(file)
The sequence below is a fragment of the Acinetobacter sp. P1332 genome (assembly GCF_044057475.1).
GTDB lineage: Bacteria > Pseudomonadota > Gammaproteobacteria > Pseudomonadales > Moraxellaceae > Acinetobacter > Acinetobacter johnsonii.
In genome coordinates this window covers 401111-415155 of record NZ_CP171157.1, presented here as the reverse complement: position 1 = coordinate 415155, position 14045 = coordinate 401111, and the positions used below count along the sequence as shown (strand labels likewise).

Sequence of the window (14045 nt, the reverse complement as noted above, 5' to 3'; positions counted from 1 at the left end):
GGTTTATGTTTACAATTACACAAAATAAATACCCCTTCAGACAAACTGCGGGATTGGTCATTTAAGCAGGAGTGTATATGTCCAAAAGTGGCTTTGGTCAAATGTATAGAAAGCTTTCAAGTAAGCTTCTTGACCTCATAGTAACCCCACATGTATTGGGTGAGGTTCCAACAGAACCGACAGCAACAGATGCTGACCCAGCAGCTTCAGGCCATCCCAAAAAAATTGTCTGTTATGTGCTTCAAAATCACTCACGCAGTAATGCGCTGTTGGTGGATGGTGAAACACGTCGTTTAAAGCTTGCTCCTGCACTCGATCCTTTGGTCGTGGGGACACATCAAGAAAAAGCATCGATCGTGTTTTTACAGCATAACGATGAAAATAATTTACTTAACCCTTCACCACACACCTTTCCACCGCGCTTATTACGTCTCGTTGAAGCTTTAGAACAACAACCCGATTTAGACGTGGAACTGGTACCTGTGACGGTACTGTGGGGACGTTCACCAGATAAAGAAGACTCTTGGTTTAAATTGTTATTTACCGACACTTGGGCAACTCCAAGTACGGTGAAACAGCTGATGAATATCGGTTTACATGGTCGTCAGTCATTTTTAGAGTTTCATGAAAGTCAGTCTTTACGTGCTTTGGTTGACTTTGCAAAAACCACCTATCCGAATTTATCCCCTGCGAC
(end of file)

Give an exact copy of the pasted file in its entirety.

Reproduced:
The sequence below is a fragment of the Acinetobacter sp. P1332 genome (assembly GCF_044057475.1).
GTDB lineage: Bacteria > Pseudomonadota > Gammaproteobacteria > Pseudomonadales > Moraxellaceae > Acinetobacter > Acinetobacter johnsonii.
In genome coordinates this window covers 401111-415155 of record NZ_CP171157.1, presented here as the reverse complement: position 1 = coordinate 415155, position 14045 = coordinate 401111, and the positions used below count along the sequence as shown (strand labels likewise).

Sequence of the window (14045 nt, the reverse complement as noted above, 5' to 3'; positions counted from 1 at the left end):
GGTTTATGTTTACAATTACACAAAATAAATACCCCTTCAGACAAACTGCGGGATTGGTCATTTAAGCAGGAGTGTATATGTCCAAAAGTGGCTTTGGTCAAATGTATAGAAAGCTTTCAAGTAAGCTTCTTGACCTCATAGTAACCCCACATGTATTGGGTGAGGTTCCAACAGAACCGACAGCAACAGATGCTGACCCAGCAGCTTCAGGCCATCCCAAAAAAATTGTCTGTTATGTGCTTCAAAATCACTCACGCAGTAATGCGCTGTTGGTGGATGGTGAAACACGTCGTTTAAAGCTTGCTCCTGCACTCGATCCTTTGGTCGTGGGGACACATCAAGAAAAAGCATCGATCGTGTTTTTACAGCATAACGATGAAAATAATTTACTTAACCCTTCACCACACACCTTTCCACCGCGCTTATTACGTCTCGTTGAAGCTTTAGAACAACAACCCGATTTAGACGTGGAACTGGTACCTGTGACGGTACTGTGGGGACGTTCACCAGATAAAGAAGACTCTTGGTTTAAATTGTTATTTACCGACACTTGGGCAACTCCAAGTACGGTGAAACAGCTGATGAATATCGGTTTACATGGTCGTCAGTCATTTTTAGAGTTTCATGAAAGTCAGTCTTTACGTGCTTTGGTTGACTTTGCAAAAACCACCTATCCGAATTTATCCCCTGCGAC